Posted by: rcieri | September 22, 2008

Elon dance students perform in nature-inspired concert

Dance in the Landscape Concert features original choreography, movement invention

Students performed in choreographer Amy Beasley's Topographic Print #3.

Students performed in choreographer Amy Beasley's "Topographic Print #3: Gather."

Sept. 22, 2008
By Rachel Cieri

Students performed in the informal Dance in the Landscape concert Sunday, Sept. 21, which was coordinated by Artisitic Director Cherie Bower. Made up of four original pieces, the concert was inspired by the shapes and movements of Elon’s campus.

Choreograher Amy Beasley explained her work on the concert’s opening dance “Topographic Print #3: Gather,” saying that it was one in a series.

“I’ve used the movement material before but never in this way. I work in a painterly sort of way with movement. This is a print, a sort of sketch,” said Beasley.

Senior Allie Lochary performs her solo in "Topographic Print #3: Gather."

Dancers in this piece were dressed in neutral whites, browns and khakis while performing amongst trees near the edge of Lake Mary Nell. Two dancers on either side of the natural set were wrapped in an off-white fabric attached to adjacent trees and gradually unwound themselves throughout the dance, reaching for one another. The rest of the dancers moved in two groups, attracting the audience’s focus alternately. Dance student Matina Phillips described the movement invention as “meditative.”

A second piece entitled “Door Dance” used spoken words rather than music as an audio aid. A small ensemble of four dancers used the brick patio outside of the Center for the Arts for their performance. Audience members were given slips of paper with a number and words on it, and they were instructed to say the words when the dancers called out their numbers. Audience members could be heard saying, “What are you looking for?” and “Show me what’s behind door number one.”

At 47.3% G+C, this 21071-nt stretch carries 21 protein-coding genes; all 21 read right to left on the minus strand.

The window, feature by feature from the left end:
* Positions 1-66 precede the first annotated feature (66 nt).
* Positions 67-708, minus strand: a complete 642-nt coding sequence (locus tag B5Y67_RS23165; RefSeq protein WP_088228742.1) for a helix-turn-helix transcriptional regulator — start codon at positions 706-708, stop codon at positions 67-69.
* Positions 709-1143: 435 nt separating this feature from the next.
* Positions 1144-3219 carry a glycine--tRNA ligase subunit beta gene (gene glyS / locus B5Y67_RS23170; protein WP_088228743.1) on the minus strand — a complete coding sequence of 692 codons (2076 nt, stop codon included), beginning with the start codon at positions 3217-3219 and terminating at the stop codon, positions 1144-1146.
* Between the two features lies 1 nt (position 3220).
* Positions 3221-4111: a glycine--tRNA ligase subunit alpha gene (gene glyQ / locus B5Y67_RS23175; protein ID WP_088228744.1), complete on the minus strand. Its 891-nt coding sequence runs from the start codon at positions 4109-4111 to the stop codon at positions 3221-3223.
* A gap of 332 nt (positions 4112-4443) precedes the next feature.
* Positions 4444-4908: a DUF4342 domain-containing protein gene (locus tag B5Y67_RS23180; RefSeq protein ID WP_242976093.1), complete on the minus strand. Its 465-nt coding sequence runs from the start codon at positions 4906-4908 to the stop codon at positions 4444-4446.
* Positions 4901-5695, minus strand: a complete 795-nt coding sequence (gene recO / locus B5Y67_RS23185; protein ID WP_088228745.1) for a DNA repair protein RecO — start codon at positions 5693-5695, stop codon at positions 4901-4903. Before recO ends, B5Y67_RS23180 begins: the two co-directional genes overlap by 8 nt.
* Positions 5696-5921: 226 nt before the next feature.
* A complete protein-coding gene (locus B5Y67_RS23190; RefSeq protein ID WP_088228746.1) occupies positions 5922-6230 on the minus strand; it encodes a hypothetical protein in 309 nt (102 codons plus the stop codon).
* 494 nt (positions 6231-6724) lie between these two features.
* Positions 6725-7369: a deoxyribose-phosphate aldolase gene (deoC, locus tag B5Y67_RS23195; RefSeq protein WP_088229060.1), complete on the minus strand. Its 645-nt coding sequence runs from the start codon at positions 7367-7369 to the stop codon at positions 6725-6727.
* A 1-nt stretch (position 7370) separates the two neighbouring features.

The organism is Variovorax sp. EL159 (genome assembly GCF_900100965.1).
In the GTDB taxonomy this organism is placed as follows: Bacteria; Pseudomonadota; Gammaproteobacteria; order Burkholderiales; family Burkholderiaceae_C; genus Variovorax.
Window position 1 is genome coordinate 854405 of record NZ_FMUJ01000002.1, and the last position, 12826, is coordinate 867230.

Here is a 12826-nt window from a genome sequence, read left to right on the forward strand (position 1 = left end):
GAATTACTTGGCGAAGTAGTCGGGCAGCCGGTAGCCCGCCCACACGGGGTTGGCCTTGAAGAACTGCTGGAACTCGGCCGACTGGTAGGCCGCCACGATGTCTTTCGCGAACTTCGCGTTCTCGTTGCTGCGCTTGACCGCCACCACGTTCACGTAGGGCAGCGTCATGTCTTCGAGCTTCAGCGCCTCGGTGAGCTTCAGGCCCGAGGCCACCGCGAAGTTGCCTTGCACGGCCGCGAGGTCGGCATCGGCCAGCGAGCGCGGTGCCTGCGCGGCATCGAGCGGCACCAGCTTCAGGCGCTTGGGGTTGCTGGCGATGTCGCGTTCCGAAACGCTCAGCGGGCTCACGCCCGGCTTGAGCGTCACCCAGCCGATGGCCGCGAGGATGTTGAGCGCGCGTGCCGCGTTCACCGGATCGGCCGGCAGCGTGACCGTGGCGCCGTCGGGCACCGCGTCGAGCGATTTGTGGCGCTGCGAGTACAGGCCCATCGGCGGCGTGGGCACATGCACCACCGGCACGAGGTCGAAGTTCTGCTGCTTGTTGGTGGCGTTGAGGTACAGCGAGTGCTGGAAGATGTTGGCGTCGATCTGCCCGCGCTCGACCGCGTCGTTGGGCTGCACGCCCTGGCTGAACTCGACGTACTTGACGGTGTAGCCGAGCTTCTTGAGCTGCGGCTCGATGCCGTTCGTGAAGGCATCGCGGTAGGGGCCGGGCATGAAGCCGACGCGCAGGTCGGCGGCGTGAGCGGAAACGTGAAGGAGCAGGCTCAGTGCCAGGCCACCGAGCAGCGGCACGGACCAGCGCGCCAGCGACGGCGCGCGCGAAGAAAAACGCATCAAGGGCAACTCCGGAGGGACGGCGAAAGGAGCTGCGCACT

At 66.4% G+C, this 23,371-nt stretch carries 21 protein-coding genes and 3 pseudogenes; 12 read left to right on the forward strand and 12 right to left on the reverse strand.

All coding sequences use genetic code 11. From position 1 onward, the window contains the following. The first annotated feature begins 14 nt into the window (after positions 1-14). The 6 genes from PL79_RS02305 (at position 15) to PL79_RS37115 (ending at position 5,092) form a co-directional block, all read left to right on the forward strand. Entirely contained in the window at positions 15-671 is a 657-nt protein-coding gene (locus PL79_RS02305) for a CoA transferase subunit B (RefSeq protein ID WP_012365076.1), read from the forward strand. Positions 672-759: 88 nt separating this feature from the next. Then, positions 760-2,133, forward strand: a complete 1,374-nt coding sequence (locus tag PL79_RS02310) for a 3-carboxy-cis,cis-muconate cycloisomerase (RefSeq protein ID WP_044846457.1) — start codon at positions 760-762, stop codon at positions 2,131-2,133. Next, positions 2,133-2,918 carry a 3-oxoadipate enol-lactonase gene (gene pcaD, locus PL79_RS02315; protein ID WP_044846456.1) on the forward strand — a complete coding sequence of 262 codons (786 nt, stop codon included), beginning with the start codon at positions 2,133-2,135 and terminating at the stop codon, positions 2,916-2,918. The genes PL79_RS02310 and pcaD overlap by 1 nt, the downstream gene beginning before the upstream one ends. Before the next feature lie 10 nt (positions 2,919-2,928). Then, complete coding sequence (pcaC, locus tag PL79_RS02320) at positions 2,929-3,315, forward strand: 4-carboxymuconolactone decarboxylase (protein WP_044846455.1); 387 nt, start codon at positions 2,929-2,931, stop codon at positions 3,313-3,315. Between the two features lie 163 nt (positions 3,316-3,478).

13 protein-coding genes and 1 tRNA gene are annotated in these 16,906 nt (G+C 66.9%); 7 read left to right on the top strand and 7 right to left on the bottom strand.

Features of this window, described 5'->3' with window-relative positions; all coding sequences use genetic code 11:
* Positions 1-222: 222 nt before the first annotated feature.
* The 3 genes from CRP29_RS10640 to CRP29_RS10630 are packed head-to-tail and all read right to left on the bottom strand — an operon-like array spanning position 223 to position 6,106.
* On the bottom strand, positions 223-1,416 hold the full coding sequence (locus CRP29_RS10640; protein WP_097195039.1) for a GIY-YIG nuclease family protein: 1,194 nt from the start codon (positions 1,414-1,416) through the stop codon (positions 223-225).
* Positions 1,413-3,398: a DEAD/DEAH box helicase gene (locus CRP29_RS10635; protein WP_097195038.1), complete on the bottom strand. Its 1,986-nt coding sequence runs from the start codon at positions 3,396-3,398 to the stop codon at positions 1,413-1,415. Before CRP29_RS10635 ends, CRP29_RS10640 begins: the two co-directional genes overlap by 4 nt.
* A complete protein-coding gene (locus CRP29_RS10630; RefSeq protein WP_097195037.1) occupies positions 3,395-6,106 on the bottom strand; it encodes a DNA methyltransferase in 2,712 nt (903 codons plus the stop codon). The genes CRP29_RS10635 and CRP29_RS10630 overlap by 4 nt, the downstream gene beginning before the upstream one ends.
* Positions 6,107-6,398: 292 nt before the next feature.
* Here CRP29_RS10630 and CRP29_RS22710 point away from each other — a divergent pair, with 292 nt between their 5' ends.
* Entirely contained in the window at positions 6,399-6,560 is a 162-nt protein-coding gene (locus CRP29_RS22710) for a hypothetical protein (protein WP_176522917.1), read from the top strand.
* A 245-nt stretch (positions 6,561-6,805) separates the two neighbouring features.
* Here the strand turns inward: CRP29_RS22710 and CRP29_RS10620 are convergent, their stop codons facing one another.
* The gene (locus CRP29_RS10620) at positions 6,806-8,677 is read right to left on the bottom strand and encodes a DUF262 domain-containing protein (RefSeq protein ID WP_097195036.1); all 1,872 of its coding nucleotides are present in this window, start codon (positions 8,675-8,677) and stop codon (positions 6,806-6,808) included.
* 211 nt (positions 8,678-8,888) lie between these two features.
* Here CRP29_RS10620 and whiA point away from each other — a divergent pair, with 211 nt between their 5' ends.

“I work a lot with improvisation in choreographed dances like this one. I also love to work with text, and in improvisation it’s not uncommon to have no rules or rules made to be broken. In dance we generally think it’s a movement medium exclusively, so I’m challenging that,” said choreographer Julie Mulvihill.

The dancers in this piece were Kathleen Boyle, Elise Porter, Michele Micca and Ann Sterling Dale.

“Door Dance”
Choreographed by Jill Mulvihill

“Pie Jesu,” which was choreographed by Virginia Dupont, used just three dancers dressed in gray to perform a more conventional piece. Dancers Erin Ftizgerald, Caitlyn Juengel and Meg Ralston-Asumendi began behind trees near the edge of the lake and gradually worked their way to the grassy rectangle behind the Center for the Arts, where they performed most of the dance.

“Pie Jesu”
Choreographed by Virginia Dupont

Jen Guy choreographed “Act 5,” a re-make of “Swan Lake.” The piece is intended to represent what happened after the end of the classic ballet. Dancers utilized the patio, benches and brick wall for the comical piece, which depicted a family of swans. Dancers included Allie Hines, Claire James, Stephanie Olsen, Jenna Farley, Rachel Perlman and Ann Sterling Dale.

“Act 5”
Choreographed by Jen Guy



  1. Rachel it is great to see you take advantage of this extremely visual reporting opportunity in our community. I know you will be coming through with a copy block explaining the dance concert later, because you were smart enough to note that there will be “more to follow.”

  2. The information you added really makes this a nice piece of multiplatform storytelling. Good work!

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